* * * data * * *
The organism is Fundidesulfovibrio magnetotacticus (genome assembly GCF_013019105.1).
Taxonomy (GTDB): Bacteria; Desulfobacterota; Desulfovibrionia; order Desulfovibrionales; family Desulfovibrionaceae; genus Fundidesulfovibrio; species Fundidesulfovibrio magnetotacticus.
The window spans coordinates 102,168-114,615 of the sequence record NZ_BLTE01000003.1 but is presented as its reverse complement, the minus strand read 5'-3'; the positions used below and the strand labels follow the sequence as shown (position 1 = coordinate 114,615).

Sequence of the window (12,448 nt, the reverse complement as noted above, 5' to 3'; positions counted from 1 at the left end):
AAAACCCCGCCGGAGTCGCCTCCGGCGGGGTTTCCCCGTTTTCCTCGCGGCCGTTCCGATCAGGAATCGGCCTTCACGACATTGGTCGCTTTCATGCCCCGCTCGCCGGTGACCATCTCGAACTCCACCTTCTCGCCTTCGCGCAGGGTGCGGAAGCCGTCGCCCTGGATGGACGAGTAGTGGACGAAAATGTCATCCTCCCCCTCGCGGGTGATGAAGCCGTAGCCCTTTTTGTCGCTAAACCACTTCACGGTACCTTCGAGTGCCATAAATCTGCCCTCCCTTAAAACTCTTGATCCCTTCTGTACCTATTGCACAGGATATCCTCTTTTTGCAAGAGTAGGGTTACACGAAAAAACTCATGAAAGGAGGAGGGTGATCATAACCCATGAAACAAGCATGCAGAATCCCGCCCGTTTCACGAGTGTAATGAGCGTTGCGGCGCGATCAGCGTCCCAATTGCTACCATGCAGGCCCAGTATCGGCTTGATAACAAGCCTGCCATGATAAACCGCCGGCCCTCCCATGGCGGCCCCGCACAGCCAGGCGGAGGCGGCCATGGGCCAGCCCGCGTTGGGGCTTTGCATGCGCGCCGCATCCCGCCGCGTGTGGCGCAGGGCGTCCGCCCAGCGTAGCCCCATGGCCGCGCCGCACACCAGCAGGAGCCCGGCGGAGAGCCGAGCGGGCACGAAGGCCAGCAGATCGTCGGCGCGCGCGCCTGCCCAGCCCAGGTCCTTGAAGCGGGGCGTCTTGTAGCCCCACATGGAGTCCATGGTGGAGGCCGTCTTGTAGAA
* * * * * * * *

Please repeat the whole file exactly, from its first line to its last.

The organism is Fundidesulfovibrio magnetotacticus (genome assembly GCF_013019105.1).
Taxonomy (GTDB): Bacteria; Desulfobacterota; Desulfovibrionia; order Desulfovibrionales; family Desulfovibrionaceae; genus Fundidesulfovibrio; species Fundidesulfovibrio magnetotacticus.
The window spans coordinates 102,168-114,615 of the sequence record NZ_BLTE01000003.1 but is presented as its reverse complement, the minus strand read 5'-3'; the positions used below and the strand labels follow the sequence as shown (position 1 = coordinate 114,615).

Sequence of the window (12,448 nt, the reverse complement as noted above, 5' to 3'; positions counted from 1 at the left end):
AAAACCCCGCCGGAGTCGCCTCCGGCGGGGTTTCCCCGTTTTCCTCGCGGCCGTTCCGATCAGGAATCGGCCTTCACGACATTGGTCGCTTTCATGCCCCGCTCGCCGGTGACCATCTCGAACTCCACCTTCTCGCCTTCGCGCAGGGTGCGGAAGCCGTCGCCCTGGATGGACGAGTAGTGGACGAAAATGTCATCCTCCCCCTCGCGGGTGATGAAGCCGTAGCCCTTTTTGTCGCTAAACCACTTCACGGTACCTTCGAGTGCCATAAATCTGCCCTCCCTTAAAACTCTTGATCCCTTCTGTACCTATTGCACAGGATATCCTCTTTTTGCAAGAGTAGGGTTACACGAAAAAACTCATGAAAGGAGGAGGGTGATCATAACCCATGAAACAAGCATGCAGAATCCCGCCCGTTTCACGAGTGTAATGAGCGTTGCGGCGCGATCAGCGTCCCAATTGCTACCATGCAGGCCCAGTATCGGCTTGATAACAAGCCTGCCATGATAAACCGCCGGCCCTCCCATGGCGGCCCCGCACAGCCAGGCGGAGGCGGCCATGGGCCAGCCCGCGTTGGGGCTTTGCATGCGCGCCGCATCCCGCCGCGTGTGGCGCAGGGCGTCCGCCCAGCGTAGCCCCATGGCCGCGCCGCACACCAGCAGGAGCCCGGCGGAGAGCCGAGCGGGCACGAAGGCCAGCAGATCGTCGGCGCGCGCGCCTGCCCAGCCCAGGTCCTTGAAGCGGGGCGTCTTGTAGCCCCACATGGAGTCCATGGTGGAGGCCGTCTTGTAGAA